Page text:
Sunday, September 12, 2010
The Listening Up Manifesto
Turn on the TV, surf the web, or open a magazine. Soon enough, the onslaught begins - endless reams of ads, all trying to persuade me to cram yet more useless stuff down my already overstuffed gullet.
What do all these ads have in common? They talk down to me. They make, for example promises so overblown that only a zombie hamster or an investment banker would actually believe them. "See this beer? It's going to help you land the girl of your dreams!!". "See this car? It's going to turn you into the equivalent of a celebrity!!". They use every trick in the well-worn book: pretty plastic people, subtle nudges at my human insecurities, slight provocations to challenge me to prove I'm worthy. In other words, they assume I'm a simpleton, a rube, an easy mark, a credulous, gullible fool.
If I wanted to put it a little less nicely, I'd say this. Marketing as we know it - and as we practice it - is based on the premise that a handful of imperious companies could, from the misty heights, talk down. That they could - if they invested enough cash in the black arts of persuasion - order, control, subjugate, command, and dominate. Companies spent the last century talking down because the fundamental assumption of the industrial age paradigm of marketing was Skinnerian: given enough messages, you'd be conditioned to buy, buy, buy on eternal autorepeat - like a mouse eternally chasing a sugarcube perched just off the edge of a wheel. See? There's that assumption that I'm a rube again.
Except, of course, I'm not. Today, I've got more than enough information, knowledge, and relationships at my fingertips to figure out that most of these messages are - let me put this bluntly - Big Fat Lies. Conversely, what I don't have, in the teeth of a Great Stagnation, is money to spend on useless, toxic junk, or time, in my harried life, for overweening, self-indulgent bullsh*t artistry,
Hence, marketing as we know it is obsolete, kaput. All the above is why most campaigns are brand-destroyers, money-losers; it's why "brands" are a devalued asset, whose returns are dwindling; it's why the half-life of companies is shrinking; it's why people and communities exact steeper and steeper discounts, price-cuts, and margin-crushing concessions from the companies once known as the masters of the universe.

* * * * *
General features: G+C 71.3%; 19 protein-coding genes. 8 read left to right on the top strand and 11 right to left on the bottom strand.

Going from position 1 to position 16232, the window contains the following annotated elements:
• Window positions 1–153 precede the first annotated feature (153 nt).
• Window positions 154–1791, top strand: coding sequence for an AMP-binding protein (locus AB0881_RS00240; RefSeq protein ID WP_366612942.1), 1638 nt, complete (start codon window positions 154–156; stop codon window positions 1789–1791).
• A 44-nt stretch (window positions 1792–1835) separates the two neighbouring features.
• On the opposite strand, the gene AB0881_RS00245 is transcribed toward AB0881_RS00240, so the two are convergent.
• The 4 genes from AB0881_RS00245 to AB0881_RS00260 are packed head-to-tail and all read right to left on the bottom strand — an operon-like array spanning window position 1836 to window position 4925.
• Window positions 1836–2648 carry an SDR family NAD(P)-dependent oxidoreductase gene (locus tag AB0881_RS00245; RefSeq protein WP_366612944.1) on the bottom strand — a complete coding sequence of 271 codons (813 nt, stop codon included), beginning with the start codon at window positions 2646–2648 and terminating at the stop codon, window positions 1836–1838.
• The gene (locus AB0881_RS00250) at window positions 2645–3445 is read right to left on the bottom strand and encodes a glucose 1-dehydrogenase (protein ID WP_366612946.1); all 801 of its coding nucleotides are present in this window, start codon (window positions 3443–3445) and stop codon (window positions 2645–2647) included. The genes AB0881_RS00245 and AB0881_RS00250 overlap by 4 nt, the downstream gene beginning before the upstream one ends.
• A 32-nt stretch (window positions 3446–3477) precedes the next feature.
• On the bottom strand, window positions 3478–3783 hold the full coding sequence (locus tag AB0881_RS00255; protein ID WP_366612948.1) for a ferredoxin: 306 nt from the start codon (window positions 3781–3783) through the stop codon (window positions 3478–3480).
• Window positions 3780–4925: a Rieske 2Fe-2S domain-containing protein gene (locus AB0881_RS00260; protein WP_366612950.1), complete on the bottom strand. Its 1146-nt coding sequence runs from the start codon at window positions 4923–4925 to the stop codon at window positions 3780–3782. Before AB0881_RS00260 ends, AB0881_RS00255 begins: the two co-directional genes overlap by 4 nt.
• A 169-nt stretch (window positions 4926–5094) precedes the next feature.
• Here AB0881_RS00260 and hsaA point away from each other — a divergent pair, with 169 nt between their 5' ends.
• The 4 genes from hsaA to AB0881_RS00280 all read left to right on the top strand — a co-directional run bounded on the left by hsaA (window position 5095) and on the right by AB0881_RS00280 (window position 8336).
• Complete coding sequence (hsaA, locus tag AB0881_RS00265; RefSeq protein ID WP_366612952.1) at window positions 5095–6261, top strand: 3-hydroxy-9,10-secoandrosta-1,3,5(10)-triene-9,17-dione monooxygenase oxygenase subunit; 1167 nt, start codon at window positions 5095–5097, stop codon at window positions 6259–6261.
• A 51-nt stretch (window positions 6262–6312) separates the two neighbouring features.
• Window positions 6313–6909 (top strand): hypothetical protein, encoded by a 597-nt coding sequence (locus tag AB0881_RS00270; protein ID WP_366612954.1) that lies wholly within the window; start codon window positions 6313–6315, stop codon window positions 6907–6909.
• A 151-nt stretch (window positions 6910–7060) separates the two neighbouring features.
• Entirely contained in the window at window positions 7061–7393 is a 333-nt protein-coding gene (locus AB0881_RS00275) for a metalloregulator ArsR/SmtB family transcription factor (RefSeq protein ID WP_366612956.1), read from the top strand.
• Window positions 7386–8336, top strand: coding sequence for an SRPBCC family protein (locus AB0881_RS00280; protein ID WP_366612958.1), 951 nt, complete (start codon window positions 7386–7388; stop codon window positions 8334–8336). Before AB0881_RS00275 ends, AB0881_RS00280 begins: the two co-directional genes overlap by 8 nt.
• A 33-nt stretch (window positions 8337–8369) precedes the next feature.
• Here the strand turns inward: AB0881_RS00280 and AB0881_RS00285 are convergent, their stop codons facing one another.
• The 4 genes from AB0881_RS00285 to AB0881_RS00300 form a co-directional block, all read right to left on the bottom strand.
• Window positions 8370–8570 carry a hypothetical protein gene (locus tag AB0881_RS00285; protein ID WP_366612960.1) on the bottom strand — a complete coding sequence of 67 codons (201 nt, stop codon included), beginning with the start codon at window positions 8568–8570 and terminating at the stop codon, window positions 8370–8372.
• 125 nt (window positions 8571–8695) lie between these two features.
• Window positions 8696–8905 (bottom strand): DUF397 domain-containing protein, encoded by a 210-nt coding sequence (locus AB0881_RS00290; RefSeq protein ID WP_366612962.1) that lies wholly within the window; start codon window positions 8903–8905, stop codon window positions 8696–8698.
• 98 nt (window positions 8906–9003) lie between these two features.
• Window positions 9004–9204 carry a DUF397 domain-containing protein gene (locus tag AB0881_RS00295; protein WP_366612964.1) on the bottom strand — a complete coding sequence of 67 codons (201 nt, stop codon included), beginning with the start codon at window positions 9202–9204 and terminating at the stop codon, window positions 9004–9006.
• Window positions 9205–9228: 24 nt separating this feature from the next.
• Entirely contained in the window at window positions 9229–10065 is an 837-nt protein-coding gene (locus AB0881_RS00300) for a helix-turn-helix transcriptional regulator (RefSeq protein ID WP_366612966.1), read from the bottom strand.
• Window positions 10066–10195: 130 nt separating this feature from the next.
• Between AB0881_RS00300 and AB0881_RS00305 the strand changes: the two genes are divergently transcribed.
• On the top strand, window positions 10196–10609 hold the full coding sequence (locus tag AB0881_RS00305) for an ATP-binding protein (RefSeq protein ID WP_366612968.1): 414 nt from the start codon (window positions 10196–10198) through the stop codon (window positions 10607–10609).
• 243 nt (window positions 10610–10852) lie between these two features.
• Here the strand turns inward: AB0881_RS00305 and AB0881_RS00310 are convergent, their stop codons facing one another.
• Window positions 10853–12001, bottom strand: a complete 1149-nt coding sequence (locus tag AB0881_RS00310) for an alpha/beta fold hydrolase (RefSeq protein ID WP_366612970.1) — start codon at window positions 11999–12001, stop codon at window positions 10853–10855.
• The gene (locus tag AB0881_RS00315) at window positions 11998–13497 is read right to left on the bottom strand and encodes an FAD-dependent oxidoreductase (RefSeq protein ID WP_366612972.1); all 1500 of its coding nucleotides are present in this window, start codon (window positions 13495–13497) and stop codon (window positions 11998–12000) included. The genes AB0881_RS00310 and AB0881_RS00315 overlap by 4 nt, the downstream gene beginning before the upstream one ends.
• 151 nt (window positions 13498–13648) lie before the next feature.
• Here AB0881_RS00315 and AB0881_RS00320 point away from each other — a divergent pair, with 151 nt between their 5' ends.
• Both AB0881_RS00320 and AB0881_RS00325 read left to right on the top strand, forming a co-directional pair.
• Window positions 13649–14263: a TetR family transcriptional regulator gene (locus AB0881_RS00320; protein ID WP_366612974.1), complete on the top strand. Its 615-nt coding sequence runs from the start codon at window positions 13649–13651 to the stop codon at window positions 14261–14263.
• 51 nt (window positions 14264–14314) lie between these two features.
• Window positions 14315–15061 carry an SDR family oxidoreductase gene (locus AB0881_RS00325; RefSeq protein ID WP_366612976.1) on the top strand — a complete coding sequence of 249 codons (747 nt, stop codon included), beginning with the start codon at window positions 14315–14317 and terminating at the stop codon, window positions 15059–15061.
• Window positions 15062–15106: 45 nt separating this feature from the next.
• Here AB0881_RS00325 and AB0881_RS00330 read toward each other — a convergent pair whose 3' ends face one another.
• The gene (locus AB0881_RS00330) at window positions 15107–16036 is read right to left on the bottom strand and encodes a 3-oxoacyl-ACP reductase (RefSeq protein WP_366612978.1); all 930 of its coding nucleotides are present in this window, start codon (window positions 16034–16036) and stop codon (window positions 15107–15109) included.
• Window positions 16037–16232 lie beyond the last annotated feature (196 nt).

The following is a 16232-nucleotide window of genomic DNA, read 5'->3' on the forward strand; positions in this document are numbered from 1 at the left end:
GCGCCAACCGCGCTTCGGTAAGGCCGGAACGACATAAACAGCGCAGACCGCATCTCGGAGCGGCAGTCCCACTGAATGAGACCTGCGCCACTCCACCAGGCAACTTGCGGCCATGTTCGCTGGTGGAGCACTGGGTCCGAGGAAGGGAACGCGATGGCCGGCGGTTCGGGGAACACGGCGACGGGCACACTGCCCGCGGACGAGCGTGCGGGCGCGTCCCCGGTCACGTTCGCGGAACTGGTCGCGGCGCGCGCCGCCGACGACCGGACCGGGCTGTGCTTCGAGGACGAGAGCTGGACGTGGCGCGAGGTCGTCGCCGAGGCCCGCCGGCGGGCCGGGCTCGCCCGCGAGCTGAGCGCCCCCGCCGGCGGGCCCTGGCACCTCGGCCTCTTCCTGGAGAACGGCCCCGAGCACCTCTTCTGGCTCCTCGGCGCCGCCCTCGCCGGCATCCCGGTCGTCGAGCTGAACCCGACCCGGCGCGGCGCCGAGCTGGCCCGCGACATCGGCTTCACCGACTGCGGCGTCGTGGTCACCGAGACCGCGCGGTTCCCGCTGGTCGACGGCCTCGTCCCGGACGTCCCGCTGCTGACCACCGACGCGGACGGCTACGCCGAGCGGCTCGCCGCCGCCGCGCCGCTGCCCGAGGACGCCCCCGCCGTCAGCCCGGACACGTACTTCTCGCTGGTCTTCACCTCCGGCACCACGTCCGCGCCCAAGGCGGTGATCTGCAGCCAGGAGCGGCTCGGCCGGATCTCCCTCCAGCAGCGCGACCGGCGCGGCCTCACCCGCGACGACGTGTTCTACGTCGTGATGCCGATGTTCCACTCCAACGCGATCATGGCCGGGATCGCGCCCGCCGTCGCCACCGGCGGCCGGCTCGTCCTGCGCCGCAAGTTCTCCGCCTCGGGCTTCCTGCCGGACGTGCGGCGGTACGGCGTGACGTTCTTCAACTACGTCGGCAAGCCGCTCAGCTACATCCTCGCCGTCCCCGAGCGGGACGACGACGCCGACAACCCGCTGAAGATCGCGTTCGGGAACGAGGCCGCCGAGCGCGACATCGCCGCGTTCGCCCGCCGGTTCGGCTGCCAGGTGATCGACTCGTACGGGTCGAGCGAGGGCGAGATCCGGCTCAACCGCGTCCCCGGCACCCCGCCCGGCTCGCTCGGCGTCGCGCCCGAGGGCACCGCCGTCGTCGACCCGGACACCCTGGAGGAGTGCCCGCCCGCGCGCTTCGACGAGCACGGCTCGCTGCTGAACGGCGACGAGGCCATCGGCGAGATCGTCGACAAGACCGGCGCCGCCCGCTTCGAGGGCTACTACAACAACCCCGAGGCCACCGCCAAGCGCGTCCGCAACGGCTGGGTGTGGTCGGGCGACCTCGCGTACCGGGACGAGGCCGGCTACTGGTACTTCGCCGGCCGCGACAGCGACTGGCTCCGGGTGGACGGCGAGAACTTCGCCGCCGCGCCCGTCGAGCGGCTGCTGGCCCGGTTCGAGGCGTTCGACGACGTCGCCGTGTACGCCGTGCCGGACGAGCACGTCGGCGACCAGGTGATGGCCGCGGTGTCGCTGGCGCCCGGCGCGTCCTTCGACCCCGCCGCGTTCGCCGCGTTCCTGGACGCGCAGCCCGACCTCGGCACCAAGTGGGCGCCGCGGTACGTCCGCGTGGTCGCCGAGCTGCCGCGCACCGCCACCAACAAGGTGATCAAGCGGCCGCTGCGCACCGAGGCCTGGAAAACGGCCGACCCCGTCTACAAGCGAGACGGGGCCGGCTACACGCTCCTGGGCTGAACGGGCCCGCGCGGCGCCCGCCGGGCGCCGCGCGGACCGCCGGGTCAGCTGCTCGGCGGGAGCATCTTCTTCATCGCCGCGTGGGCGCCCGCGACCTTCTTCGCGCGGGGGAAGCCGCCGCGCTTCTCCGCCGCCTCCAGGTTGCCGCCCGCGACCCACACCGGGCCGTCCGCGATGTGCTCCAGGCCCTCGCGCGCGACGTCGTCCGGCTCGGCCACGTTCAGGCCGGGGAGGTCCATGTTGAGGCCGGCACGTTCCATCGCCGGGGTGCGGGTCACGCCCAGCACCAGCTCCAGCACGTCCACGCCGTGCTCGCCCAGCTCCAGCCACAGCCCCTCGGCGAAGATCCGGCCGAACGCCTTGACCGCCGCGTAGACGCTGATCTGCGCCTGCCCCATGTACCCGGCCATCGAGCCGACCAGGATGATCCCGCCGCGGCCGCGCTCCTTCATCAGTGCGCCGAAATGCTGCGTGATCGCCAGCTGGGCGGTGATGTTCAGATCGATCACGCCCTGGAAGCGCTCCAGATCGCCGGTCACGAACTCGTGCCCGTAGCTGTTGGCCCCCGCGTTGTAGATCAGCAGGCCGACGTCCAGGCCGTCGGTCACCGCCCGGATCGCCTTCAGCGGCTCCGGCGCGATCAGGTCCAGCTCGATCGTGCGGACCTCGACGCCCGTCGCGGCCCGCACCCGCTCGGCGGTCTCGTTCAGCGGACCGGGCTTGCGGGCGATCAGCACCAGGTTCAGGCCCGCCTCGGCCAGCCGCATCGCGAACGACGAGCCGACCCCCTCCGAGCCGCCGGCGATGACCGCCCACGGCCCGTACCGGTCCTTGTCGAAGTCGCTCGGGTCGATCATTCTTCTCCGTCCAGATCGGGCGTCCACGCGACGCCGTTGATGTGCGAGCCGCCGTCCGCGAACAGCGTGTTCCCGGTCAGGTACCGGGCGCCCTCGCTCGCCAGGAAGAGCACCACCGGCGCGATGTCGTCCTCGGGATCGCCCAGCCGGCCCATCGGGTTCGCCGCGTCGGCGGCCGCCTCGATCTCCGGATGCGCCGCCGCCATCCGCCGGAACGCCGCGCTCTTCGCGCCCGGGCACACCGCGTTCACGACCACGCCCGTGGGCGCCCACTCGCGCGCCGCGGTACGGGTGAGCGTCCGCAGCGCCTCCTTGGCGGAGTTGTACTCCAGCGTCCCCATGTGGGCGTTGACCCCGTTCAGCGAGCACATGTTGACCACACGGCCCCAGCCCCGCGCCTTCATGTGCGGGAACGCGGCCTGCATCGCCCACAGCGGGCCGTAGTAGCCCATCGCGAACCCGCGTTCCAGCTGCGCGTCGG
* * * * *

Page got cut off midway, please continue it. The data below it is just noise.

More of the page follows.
So here's what you can do about it. Instead of talking down, start listening up.
Here's what I don't mean by that. Listening up doesn't mean surveilling your customers, and then discovering slightly cleverer ways to trick them (yet again). Listening up doesn't mean holding five thousand focus groups a year. Listening up doesn't mean paging through billions of pages of reports about "consumers". Listening up doesn't mean techno-stalking people creepily.
Here's what I do mean by that.
- Listening "up": the "up" is the really important part. Here's what it means: dialogues about what elevates and betters people, what raises them up to higher levels of living, doing, having, and being, what really makes them better of in meaningful ways that matter the most - and then igniting a movement to make it happen.
- Listening up means spending time actually talking to your customers, about not just their "wants" and "needs", but about their hopes and fears, their opportunities and threats, their greatest achievements and biggest regrets. Listening up means empowering as many people inside your organization as possible to spend time talking to your customers to have those conversations.
- Listening up means letting your fiercest critics rip away at you - and hearing them. Listening up means speaking honestly, instead of dissimulating and misdirecting.
- Listening up means asking questions that matter - and then being tough enough to hear that, just maybe, yes, you really, honestly do suck at having real, tangible, lasting benefits.
- Listening up is emergent, nonlinear, complex, and unpredictable. Listening up means open forums, arenas for multi-threaded discussions, tough negotiations, hard truths, a commitment to transparency, a dedication to dialogue.
If, as I unashamedly suspect, the principles above are just a tiny, crude, inelegant subset of the full-blown list of the competencies 21st century companies (and economies) are going to have to master, to interface radically more productively with people and communities - well, then getting from here to there is going to be more like a climb, and less like a stroll.